Shoigu’s claims about ‘dirty bomb’ intended to intimidate NATO, ISW says

24 October 2022, 07:03 PM
Russian dictator Vladimir Putin and Russian Defense Minister Sergei Shoigu (Photo:REUTERS/Maxim Shemetov/File Photo)

Russian dictator Vladimir Putin and Russian Defense Minister Sergei Shoigu (Photo:REUTERS/Maxim Shemetov/File Photo)

Russia’s attempts to accuse Ukraine of preparing to conduct a false-flag “dirty bomb” attack are absurd and “preposterous”, and this strategy is aimed at possibly widen fissures within the NATO alliance, but it hardly indicates Moscow’s preparation to use tactical nuclear weapons in Ukraine, the U.S.-based Institute for the Study of War (ISW) said in its Oct. 23 summary.

Russian Defense Minister Shoigu’s calls with his U.S., French and British counterparts and false “warnings” alleging Ukraine’s possession of a “dirty bomb” and planning of its use are “likely sought to slow or suspend Western military aid to Ukraine and possibly weaken the NATO”, attempting to scare some of its members.

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The Governments of the United States, France and the United Kingdom on Oct. 23 already released a joint statement about their intentions to continue supporting Ukraine, discarding Russia’s transparently false allegationsthat Ukraine is allegedly preparing to use a dirty bombon its own territory.

A dirty bombis usually a conventional explosive laced with radioactive material that is not a nuclear weapon, the ISW explained.

The Kremlin is unlikely to be preparing an imminent false-flag dirty bomb attack. Shoigu’s claims, widely supported by Russian propaganda, further a longstanding Russian information campaign.

“The Kremlin has repeatedly claimed that Western states will help Ukraine conduct a false-flag WMD attack since the earliest stages of its invasion of Ukraine in February,” ISW analysts wrote.

“The Russian Ministry of Defense claimed it had information the US was ‘preparing provocations to accuse the Russian Armed Forces of using chemical, biological, or tactical nuclear weapons’ in April. Putin claimed in his pre-invasion speech on Feb. 24 that Ukraine was preparing for a nuclear attack against Russia, and Russian state disinformation outlets repeatedly claimed Western states were supporting Ukraine’s development of nuclear weapons and planning false-flag attacks.”

Shoigus claims likely do not portend Russian preparations to use non-strategic nuclear weapons in Ukraine either, the ISW believes.

They stated on Sept. 30 that “ISW cannot forecast the point at which Putin would decide to use nuclear weapons. Such a decision would be inherently personal, but Putin’s stated red lines for nuclear weapon use have already been crossed in this war several times over without any Russian nuclear escalation.”

Under formal Russian nuclear doctrine, Russia does not “need” a further event to justify nuclear weapons use.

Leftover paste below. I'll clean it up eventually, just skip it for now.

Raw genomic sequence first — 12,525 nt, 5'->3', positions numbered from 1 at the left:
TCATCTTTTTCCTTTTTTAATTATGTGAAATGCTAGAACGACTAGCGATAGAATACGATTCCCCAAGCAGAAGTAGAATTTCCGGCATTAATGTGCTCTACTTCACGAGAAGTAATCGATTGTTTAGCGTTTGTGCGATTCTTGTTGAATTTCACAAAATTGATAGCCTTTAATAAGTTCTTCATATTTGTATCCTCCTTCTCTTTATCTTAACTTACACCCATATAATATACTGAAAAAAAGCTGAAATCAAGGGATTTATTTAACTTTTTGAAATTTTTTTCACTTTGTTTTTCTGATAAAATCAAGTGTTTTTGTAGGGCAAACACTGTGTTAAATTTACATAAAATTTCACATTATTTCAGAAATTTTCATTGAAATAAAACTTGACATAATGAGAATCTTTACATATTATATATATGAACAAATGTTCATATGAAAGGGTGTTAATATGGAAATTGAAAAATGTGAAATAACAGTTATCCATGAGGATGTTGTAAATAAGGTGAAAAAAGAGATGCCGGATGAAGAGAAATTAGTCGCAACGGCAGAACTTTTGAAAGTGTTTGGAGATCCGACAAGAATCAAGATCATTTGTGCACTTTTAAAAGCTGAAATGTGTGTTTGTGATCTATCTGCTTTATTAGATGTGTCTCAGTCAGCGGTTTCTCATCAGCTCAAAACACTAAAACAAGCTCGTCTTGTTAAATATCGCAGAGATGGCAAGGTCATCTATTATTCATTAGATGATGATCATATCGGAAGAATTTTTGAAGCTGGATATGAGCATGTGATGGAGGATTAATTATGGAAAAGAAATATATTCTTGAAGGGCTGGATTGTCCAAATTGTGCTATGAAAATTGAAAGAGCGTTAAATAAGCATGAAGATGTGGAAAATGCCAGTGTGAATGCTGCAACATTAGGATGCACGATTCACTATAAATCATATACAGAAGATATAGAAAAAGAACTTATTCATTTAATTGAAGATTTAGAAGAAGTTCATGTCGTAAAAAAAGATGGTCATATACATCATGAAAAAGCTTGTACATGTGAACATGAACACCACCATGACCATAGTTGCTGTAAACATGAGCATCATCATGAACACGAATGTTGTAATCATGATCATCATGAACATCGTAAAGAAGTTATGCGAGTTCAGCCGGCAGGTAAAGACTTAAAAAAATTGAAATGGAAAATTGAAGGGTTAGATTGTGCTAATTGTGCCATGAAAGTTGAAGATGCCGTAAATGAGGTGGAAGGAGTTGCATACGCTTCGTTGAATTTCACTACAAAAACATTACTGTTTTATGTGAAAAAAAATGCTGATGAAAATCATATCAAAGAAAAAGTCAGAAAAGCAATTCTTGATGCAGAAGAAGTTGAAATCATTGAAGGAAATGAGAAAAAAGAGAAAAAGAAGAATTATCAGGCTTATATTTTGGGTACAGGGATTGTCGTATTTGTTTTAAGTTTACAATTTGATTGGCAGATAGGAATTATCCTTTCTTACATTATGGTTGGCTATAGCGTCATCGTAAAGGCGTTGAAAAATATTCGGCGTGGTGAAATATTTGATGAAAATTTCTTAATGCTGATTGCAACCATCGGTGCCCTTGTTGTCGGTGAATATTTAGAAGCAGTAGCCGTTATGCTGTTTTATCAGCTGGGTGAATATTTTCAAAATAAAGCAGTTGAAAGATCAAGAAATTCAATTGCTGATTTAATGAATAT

Therefore, Shoigu’s false calls and threats, amplified by Russian state media, are likely intended to intimidate Western states into cutting or limiting support for Ukraine, concluded the ISW experts. The reason for this campaign may be Russia's continued military setbacks and the likely loss of western Kherson by the end of the year.

Key inflections in ongoing military operations on Oct. 23:

  • Russian authorities likely cut internet access in Kherson on Oct. 22 to limit local reporting of Russian evacuations to the east bank of the Dnipro River.

  • Ukrainian and Russian sources reported fighting near Siversk, Soledar, Bakhmut, Avdiyivka, and Mariinka in eastern Ukraine. The Russian Ministry of Defense claimed that Russian forces repelled Ukrainian ground attacks in western Donetsk Oblast and northwestern Kherson Oblast.

  • Russian sources claimed that Ukrainian forces conducted counter-offensive operations in the direction of Kreminna and Svatove.

  • Russian forces struck Zaporizhzhya City, Mykolaiv and surrounding areas with Shahed 136 drones and S-300 missiles.

  • Ukrainian sources reported that Russian forces targeted Nikopol and Marhanets with multiple launch rocket system (MLRS) strikes.

  • A spokesperson for the Ukrainian Air Force Command claimed that Ukrainian forces have shot down a total of 273 Iranian-provided Shahed-136 drones since Russia began using them in Ukraine on Sept. 13.

  • A Ukrainian government source reported that Iranian instructors in Belarus (in addition to previously reported instructors in Crimea) aided Russian forces in the coordination of previous Shahed-136 drone strikes against Kyiv Oblast and northern and western oblasts in Ukraine.

  • Russian media continued to set conditions to blame Ukraine for the destruction of the Kakhovka Hydroelectric Power Plant, which Russian forces will likely destroy to slow advancing Ukrainian forces.

  • Russian sources widely discussed the construction of defensive positions in Russia’s Kursk Oblast.

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  • A Ukrainian source reported that Russian authorities in Krasnodar Krai have “indefinitely” extended the “vacations” (meaning forced abductions as part of an ethnic cleansing campaign) of children from Enerhodar, Zaporizhzhya Oblast.

  • Russian sources reported that private businesses are offering to train mobilized men on privately owned military and medical equipment in exchange for money. Another Russian fighter aircraft crashed into a two-story building in Novo-Lenino, Irkutsk Oblast.

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